15 Museums for horse lovers

Ready for a road trip? Here are 15 museums dedicated to all things equine.

Pony Express mailbag. Olympic gold medals. Gilded carriages. Championship belt buckles. Triple Crown trophies. Breathtaking art and antiques. Real, live horses. These, and much more, are on display at museums across the country.


Whether you’re interested in learning more about specific breeds or sports, delving into equestrian history, or just admiring beautiful paintings and sculpture, there is a museum out there that will capture your interest---and many are located near other amazing equestrian attractions. As you plan your travels this summer, consider arranging some time to tour museums that honor horses and equestrian pursuits.



Thoroughbred racehorses and other equine athletes have been wintered in Aiken, South Carolina, for many decades, and champions such as 1984 Kentucky Derby winner Swale and 2013 Belmont winner Palace Malice were trained here. The Aiken Thoroughbred Racing Hall of Fame and Museum honors this long history.

Exhibits include the Cragwood Stable trophy collection, a tribute to African-American contributions to horse racing, and a “courtyard of champions” painted with the racing silks of the 40 locally trained horses in the Hall of Fame. “We’ve got the saddlecloth that Palace Malice wore in the Belmont Stakes,” says Lisa Hall, the museum coordinator, as well as other photographs and artifacts that tell the stories of owners, trainers and exercise riders. The museum also sponsors special events, Hall says, including backstretch tours of the Aiken training track. For more information, go to www.aikenracinghalloffame.com.



Larger-than-life bronze statues of Quarter Horses greet visitors arriving at the American Quarter Horse Association Hall of Fame and Museum. Inside, the Grand Hall is lined with bronze plaques honoring the people and horses who earned places in the Hall of Fame of the world’s largest breed registry, which celebrated its 75th anniversary in 2015.

Exhibits tell the story of this versatile breed, and interactive stations teach visitors about horse care, feeding, conformation and anatomy. Annual events include the America’s Horse in Art Show and Sale and a Youth Art Show. “Whether you own an American Quarter Horse or not,” says Cailin Caldwell, the AQHA’s marketing and advertising coordinator, “the museum has something for everyone.” For more information, go to www.aqha.com/museum.



A life-size bronze statue stands over the grave of famed Saddlebred sire Supreme Sultan outside the American Saddlebred Museum at the Kentucky Horse Park. The museum houses an extensive collection of trophies, tack, artworks and other artifacts that celebrate the history and versatility of the breed.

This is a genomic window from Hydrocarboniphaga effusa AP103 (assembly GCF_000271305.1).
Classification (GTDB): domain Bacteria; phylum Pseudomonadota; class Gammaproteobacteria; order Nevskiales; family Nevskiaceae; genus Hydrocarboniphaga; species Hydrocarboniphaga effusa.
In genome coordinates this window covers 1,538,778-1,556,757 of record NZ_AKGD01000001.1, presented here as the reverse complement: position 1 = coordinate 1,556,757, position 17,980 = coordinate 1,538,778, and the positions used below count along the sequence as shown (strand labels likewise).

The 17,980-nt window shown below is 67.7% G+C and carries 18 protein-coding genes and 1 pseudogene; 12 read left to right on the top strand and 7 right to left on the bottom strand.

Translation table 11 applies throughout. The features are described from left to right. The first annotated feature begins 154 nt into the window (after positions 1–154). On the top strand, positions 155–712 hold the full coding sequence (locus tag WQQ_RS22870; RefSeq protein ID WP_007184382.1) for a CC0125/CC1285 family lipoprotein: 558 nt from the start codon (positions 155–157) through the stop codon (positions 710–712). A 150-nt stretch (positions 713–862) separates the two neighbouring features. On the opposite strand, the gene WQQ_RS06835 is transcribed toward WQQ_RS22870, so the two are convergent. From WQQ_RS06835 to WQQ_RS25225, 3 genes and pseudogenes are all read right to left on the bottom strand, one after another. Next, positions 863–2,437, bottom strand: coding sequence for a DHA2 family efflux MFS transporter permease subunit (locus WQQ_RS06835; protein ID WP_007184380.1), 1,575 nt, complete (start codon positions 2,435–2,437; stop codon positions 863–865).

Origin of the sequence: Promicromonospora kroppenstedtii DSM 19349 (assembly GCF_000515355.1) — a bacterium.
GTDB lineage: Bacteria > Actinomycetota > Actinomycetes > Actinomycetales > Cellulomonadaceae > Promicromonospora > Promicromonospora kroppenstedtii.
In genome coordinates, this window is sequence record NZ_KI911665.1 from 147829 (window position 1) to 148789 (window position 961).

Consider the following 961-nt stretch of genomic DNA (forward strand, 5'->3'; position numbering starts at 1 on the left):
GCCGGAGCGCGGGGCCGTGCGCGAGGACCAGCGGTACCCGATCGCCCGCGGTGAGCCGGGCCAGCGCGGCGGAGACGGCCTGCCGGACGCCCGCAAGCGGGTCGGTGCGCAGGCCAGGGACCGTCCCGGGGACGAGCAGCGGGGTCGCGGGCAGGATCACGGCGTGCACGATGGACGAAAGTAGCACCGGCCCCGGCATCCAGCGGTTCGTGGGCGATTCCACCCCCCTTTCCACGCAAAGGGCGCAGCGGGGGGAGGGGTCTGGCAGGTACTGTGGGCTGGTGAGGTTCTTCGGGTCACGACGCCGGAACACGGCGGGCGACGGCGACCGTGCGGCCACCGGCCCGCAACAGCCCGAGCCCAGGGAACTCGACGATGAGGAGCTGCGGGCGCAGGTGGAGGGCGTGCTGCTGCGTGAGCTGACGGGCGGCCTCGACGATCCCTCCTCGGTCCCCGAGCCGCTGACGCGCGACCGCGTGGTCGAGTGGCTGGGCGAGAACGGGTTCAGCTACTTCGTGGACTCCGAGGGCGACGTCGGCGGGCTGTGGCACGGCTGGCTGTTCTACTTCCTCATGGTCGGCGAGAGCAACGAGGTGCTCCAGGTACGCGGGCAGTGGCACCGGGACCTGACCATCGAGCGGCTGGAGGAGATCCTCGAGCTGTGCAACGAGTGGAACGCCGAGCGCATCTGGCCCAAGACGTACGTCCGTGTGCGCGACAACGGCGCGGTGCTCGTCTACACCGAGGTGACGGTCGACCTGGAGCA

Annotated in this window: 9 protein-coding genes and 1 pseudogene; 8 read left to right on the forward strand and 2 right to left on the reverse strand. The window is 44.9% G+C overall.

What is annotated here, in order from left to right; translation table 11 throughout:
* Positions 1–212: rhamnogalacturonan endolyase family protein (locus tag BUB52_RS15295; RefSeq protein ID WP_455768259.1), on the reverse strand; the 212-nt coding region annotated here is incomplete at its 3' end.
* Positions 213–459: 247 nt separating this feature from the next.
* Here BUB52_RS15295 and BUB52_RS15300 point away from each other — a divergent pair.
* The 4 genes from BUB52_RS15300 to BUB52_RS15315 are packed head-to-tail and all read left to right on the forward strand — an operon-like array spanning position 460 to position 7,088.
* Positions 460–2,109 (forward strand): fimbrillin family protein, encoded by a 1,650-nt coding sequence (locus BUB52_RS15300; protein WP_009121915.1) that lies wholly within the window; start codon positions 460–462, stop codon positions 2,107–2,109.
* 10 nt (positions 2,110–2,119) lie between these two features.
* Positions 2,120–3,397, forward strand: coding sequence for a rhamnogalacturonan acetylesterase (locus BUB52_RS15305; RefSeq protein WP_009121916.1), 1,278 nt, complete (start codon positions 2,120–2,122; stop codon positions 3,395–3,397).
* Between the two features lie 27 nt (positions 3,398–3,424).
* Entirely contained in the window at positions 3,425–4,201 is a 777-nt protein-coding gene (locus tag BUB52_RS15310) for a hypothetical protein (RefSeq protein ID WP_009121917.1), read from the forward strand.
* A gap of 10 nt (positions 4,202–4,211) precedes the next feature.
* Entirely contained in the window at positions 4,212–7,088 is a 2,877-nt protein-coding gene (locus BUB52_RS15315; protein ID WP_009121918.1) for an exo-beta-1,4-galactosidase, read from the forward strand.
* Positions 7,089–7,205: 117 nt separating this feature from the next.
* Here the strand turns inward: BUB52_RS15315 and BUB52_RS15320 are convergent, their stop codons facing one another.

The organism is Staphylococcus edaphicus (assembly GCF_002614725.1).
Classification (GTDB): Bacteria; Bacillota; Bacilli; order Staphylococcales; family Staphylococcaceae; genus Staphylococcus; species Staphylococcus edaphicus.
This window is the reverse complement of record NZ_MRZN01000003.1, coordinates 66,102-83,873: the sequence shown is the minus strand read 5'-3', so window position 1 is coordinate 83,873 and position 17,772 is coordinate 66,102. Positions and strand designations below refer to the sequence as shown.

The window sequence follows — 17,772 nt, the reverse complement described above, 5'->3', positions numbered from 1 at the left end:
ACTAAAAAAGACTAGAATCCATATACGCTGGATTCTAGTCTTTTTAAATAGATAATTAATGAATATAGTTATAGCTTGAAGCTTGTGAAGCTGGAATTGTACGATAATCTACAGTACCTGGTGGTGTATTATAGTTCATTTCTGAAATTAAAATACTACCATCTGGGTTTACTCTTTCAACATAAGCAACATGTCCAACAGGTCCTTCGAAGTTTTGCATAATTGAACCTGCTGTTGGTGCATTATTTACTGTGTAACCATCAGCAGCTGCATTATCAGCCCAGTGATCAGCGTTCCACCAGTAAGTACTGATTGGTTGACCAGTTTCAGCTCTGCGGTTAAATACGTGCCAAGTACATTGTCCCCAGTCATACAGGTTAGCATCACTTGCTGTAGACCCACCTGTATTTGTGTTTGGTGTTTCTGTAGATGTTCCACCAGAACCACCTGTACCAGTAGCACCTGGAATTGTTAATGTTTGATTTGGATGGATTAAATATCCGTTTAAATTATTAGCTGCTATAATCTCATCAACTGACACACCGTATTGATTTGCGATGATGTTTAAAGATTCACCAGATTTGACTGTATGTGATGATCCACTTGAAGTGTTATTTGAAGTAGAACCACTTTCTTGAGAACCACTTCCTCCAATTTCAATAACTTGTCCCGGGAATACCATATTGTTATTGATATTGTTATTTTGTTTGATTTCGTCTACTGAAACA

A history wing features hand-carved wooden statues of Saddlebreds, a children’s area offers hands-on exhibits, and a number of films explore aspects of the horses and their history. For example, “Out of the Shadows” tells the story of African-American horsemen in the Saddlebred industry.

“We have a lot of interactive exhibits that our visitors really love,” says Megan McClure, the gift shop manager. One favorite is life-size rocking horses. Additionally, visitors can sit in a saddle, and a blue screen will show them “riding” world champions. “It is a great photo opportunity,” says McClure. For more information, go to www.asbmuseum.org.


Appaloosas are plentiful in the Palouse region of Washington State and Idaho, which gave the breed its name, and a small herd of the iconic horses graze in a pasture adjoining the Appaloosa Museum. “People are continually surprised that we have spotties out back,” says Crystal White, the museum’s executive director.

Inside, a number of exhibits explore the history and influence of the breed---from early art and literature depicting spotted horses, to their relationship to the Nez Perce and their role in the modern world. A hands-on activity center for kids is one highlight of the museum. “There are saddles for the kids to sit on when they do their activities, and the adults have just as much fun sitting on them as the kids,” says White. For more information, go to www.appaloosamuseum.org.


Housed in a historic 1913 Tudor-style stable, the Harness Racing Museum and Hall of Fame is “a world-class, award-winning museum dedicated to the preservation, conservation and promotion of harness racing and the Standardbred,” says director Janet Terhune. The museum outlines the history of the breed from founding sire Hambletonian, through greats such as Dan Patch and Greyhound, to current stars---and it shows the evolution of Standardbreds, says Terhune, “from rough road horses to the sleek athletes that are on the track today.”

In addition to art and artifacts, the museum offers a number of interactive displays, including a 3-D harness racing simulator that puts visitors in the middle of a race, as well as a series of portrait sculptures representing each inductee into the sport’s Hall of Fame. Sulkies, tack trunks and other exhibits demonstrate the ingenuity of people involved in the sport. “They used tea strainers for goggles racing at Seminole Park in the late ’70s,” says Terhune. “It was a sandy track. They find something that works and they do it.” For more infor-mation, go to www.harnessmuseum.com.


With a collection that totals more than 16,000 objects, the International Museum of the Horse is the largest of the three museums at the Kentucky Horse Park. “We are the only museum that attempts to try to do all breeds and all disciplines for all time, so that makes us stand out,” says museum director Bill Cooke. “We have something for just about everybody who’s interested in horses.”

Cooke says he considers the “Legacy of the Horse,” a timeline that showcases the historic relationship between people and horses, to be the heart of the museum. Other highlights include the Al-Marah Arabian Horse Galleries, which trace the history of the Arabian breed; dozens of antique horse-drawn vehicles; and the Calumet Farm’s trophy collection, with more than 500 racing trophies earned over five decades, from champions such as Whirlaway and Citation, some by makers such as Tiffany and Cartier. For more information, go to www.imh.org.


At Churchill Downs, the site of the famous race, the Kentucky Derby Museum offers an interactive experience with “The Greatest Race.” Visitors walk through starting gates, tour the racetrack and watch a 360-degree movie about the Derby. “The production company had unprecedented access to Churchill Downs,” says Lindsay English, the museum’s communications manager, “and they used a 360-degree rig, so it is a one-of-a-kind experience.”

In addition to viewing colorful exhibits of jockey silks and Derby hats, visitors can ride in a simulated horse race, pose within the world’s largest horseshoe, and step into a booth to learn how to call a race. The newest exhibit, which profiles Triple Crown winner American Pharoah, is now open. “If you have a love of horses,” English says, “just coming here and getting the sense of pride that Louisville has for this event is a really special experience.” For more information, go to www.derbymuseum.org.